Government must have laws and regulations and policies, and it must administer in compliance with all those laws and regulations and policies. Government cannot operate on the standards of common sense, and it absolutely cannot be charitable. Every applicant for government services must be demonstrated to be eligible, and there can be no fudging over a penny too much or a man who can’t find work or any other little thing that charitable hearts could deal with.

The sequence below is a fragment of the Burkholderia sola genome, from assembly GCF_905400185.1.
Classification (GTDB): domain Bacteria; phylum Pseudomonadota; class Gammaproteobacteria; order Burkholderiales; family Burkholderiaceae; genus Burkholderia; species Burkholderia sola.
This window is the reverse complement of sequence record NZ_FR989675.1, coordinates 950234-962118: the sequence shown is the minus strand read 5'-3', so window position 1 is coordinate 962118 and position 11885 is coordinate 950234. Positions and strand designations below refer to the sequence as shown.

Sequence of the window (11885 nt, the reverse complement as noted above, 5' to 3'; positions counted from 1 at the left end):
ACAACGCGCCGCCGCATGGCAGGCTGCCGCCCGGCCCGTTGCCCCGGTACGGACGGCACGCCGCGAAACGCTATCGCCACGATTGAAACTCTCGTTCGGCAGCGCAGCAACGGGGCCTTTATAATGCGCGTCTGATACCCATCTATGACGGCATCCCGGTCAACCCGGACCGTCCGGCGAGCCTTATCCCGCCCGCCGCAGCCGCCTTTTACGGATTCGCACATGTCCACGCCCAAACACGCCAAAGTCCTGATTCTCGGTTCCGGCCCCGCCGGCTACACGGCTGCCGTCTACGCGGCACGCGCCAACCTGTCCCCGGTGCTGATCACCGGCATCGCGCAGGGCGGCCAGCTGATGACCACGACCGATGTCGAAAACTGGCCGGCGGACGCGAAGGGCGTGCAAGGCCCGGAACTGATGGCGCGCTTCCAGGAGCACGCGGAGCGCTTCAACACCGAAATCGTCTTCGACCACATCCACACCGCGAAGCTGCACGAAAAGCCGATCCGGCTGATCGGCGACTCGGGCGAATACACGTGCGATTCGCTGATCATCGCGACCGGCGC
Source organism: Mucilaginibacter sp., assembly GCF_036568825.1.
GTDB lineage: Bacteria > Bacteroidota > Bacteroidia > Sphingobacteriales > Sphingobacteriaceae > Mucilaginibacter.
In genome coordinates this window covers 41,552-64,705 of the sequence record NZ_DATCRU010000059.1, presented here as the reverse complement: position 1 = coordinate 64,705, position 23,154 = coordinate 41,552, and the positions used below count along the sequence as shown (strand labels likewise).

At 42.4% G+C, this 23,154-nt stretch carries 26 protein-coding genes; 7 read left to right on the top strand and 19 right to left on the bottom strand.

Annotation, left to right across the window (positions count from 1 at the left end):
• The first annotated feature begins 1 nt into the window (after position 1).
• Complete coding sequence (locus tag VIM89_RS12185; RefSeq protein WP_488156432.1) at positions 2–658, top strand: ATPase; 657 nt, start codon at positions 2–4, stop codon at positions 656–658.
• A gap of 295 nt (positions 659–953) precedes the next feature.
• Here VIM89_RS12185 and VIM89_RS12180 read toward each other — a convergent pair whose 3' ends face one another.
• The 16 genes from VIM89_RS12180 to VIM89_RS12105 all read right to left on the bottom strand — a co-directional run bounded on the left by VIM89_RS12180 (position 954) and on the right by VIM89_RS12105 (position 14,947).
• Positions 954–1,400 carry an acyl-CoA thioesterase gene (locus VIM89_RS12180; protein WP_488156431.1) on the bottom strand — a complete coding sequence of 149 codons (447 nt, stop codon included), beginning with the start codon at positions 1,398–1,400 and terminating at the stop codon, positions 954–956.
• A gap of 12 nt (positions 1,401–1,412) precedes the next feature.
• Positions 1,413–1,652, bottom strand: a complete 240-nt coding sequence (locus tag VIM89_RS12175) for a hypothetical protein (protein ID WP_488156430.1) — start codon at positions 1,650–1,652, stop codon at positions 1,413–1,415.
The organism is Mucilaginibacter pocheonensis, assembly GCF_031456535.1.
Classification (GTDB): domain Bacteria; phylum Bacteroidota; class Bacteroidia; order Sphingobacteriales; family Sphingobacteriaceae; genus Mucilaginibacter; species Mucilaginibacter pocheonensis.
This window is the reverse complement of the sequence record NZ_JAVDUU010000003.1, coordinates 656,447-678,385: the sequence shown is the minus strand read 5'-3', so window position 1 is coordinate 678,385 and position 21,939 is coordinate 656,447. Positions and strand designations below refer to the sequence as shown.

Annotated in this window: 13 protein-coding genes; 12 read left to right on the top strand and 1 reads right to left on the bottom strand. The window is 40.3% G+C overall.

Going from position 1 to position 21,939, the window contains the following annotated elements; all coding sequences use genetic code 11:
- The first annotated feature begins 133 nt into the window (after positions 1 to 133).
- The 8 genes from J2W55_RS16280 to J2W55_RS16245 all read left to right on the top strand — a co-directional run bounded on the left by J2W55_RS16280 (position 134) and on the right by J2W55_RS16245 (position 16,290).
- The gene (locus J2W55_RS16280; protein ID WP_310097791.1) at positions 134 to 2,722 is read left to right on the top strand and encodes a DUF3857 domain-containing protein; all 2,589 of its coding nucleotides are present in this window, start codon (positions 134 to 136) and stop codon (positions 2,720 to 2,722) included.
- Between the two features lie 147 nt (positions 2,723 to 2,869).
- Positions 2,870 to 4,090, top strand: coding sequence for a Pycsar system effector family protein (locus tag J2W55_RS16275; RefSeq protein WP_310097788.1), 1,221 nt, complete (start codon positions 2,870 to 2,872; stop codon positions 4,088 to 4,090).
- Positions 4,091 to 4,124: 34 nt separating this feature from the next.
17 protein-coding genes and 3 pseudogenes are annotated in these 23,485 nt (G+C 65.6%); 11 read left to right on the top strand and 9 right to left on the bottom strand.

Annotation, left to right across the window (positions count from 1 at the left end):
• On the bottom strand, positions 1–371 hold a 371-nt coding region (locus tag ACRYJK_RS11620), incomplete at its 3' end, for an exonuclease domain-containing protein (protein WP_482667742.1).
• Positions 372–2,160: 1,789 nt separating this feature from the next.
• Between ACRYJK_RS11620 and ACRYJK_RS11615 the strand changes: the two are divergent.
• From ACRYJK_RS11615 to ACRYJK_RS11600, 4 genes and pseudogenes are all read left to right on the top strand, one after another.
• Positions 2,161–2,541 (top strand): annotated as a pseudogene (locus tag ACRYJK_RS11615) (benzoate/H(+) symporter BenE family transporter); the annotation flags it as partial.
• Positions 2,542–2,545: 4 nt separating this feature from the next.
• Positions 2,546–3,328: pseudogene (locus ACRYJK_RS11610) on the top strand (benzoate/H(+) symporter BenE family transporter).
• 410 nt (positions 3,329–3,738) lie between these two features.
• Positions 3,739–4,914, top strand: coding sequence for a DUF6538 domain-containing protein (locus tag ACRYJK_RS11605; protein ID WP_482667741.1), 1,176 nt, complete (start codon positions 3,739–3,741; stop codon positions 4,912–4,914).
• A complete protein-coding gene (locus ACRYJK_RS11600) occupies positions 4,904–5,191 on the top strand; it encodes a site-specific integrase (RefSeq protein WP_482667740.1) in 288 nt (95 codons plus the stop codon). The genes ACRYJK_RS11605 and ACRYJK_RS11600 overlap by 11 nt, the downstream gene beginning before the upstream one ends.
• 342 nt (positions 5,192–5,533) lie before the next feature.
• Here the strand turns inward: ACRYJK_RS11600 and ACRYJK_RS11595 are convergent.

Charity in the name of Jesus is certainly admonished to be wise as a serpent, but charity in the name of Jesus can also be harmless and actually charitable. Common sense, grace and love drive charity in the name of Jesus, not regulations, policies, and a hierarchy of administration from here to next year. We who claim the name of Christ commit to follow him and be like him. Christ is the one who healed ten lepers without asking them any questions or filling out any forms. Only one ever thanked him. Over and over as Christ healed crowds of people, he showed us that we are to serve and love our neighbors without creating administrative barriers that demean them. We are called by Christ to serve and love our neighbors and to build up our neighbors. Government simply cannot do that. If we are serious about helping people in poverty, we must be willing to risk helping a charlatan now and then. Never forget that Jesus loves people who are behaving badly just as much as he loves the innocent victims of poverty. In the name of Christ we can and must accept the risk of helping an unworthy person as an act of love and service. The government cannot do that, because that is not the mission of government. The government will never be the visible kingdom of God on earth.